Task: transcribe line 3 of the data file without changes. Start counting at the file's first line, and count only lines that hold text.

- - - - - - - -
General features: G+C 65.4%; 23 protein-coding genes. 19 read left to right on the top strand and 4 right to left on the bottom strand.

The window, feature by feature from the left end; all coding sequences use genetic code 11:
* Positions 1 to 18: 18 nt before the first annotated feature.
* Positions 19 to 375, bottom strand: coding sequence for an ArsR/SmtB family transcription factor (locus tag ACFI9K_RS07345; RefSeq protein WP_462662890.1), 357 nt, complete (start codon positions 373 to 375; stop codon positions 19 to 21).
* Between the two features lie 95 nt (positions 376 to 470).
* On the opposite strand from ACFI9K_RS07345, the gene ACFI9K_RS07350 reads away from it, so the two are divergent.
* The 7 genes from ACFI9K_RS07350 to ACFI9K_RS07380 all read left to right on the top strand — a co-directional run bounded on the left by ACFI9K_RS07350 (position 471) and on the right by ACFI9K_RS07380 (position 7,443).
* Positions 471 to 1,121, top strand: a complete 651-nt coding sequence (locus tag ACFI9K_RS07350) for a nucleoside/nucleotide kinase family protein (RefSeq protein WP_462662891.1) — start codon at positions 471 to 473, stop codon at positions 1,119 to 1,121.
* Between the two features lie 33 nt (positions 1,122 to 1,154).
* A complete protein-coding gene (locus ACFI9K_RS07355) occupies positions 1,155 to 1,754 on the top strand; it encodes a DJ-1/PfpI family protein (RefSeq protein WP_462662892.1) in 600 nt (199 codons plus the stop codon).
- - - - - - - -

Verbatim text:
* Positions 1 to 18: 18 nt before the first annotated feature.